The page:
| International Indian Treaty Council |
CONSEJO INTERNACIONAL DE TRATADOS INDIOS
INTERNATIONAL HUMAN RIGHTS DAY
STATEMENT BY THE INDIGENOUS CAUCUS
This statement is issued by representatives of Indigenous Peoples, nations and organizations who are meeting in Geneva on the occasion of International Human Rights day, 10 December 2002.
As the world community may know, the United Nations draft Declaration on the Rights of Indigenous Peoples represents a statement of the minimum standards by which Indigenous Peoples will be able to maintain and sustain their distinct nations, peoples and communities.
We call upon the United Nations to confirm the rights of Indigenous Peoples, so that marginalisation and manifest discrimination against Indigenous Peoples around the world can be addressed.
At this time, State members of the United Nations continue to express an unwillingness to recognize and respect our fundamental collective and individual human rights, including that of self-determination, which is considered a pre-requisite to the exercise of all rights.
Indigenous Peoples are peoples and have the full right to self-determination.
The Declaration on the Rights of Indigenous Peoples was approved by the Sub-Commission on Prevention of Discrimination and Protection of Minorities eight years ago, but only two of the forty five (45) articles have been subsequently endorsed in the working group.
That achievement was made five years ago, in the second session of the working group. Progress has been unnecessarily slow.
The Member states of the United Nations should be more motivated to achieve the objective of the adoption of the Declaration within the International Decade of Indigenous Peoples, that is, by Year 2004. But our rights, as affirmed in the declaration, must not be compromised in that time.
Presently, some States are not prepared to recognize the universality of the human rights which apply to Indigenous Peoples.
However, we also note that a growing number of States are prepared to adopt the declaration without amendment.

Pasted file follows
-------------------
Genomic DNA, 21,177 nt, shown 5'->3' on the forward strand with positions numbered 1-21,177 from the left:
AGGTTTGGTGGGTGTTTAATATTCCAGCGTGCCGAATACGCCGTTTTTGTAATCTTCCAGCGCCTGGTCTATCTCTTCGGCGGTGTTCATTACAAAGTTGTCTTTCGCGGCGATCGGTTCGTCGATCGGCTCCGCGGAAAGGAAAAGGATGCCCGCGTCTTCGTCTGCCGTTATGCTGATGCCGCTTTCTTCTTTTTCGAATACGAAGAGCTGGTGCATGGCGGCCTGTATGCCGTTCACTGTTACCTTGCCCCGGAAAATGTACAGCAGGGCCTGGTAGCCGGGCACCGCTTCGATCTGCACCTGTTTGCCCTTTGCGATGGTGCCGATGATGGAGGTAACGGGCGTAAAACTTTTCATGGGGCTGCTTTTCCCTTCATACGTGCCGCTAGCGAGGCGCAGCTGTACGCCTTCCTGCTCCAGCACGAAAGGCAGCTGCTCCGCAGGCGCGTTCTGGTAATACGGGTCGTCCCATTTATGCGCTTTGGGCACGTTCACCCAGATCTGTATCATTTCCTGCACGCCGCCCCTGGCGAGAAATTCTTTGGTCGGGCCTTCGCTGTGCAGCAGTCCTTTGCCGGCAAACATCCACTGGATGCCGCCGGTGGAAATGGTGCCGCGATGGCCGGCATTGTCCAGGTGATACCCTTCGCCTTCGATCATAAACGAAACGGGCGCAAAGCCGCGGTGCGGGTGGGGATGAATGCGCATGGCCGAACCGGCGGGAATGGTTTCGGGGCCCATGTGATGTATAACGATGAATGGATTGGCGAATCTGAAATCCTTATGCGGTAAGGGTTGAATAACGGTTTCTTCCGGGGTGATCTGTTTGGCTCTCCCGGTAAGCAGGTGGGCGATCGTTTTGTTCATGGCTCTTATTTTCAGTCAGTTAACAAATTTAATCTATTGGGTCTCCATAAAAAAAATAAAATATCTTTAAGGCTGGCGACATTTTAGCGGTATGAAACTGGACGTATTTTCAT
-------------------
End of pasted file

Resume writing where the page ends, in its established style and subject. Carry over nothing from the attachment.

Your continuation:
We are encouraged by this support and request all States to seriously consider adoption of the declaration in the original text.
Clearly, the reticence of some States to make their domestic policies subject to international standards has to be overcome.
We reject the erroneous allegations that Indigenous Peoples are not prepared to consider reasonable changes to the Declaration. We have always made it clear that any proposals for change should comply with the principles of equality, non-discrimination and the absolute prohibition of racial discrimination, which is peremptory norm under international law
In this regard, nation state members of the UN have no authority to advance proposals and positions which are inconsistent with these principles or which violate existing peremptory norms.
This is a violation of the fundamental principle that human rights are universal, and would undermine the existing rights embraced by the United Nations Charter and the International Bill of Rights.
Approximately two hundred delegates, representing Indigenous Peoples, nations and organizations from all regions of the world, are participating in a United Nations meeting in Geneva to consider the draft Declaration of the Rights of Indigenous Peoples.
The Declaration affirms that Indigenous Peoples are equal in dignity and rights to all other peoples and recognizes the right of all peoples to be different, to consider themselves different, and to be respected as such.
The Declaration also affirms that all peoples contribute to the diversity and richness of civilizations and cultures, which constitute the common heritage of humankind.
The Declaration affirms, promotes and protects the distinct rights of Indigenous Peoples, including self- determination and participation in decision-making; land rights and environment; religious practices; language and oral traditions; and access to education in our own language.
The two articles which have been adopted in the first reading are as follows:
Every indigenous individual has the right to a nationality.
All the rights and freedoms recognized herein are equally guaranteed to male and female indigenous individuals.
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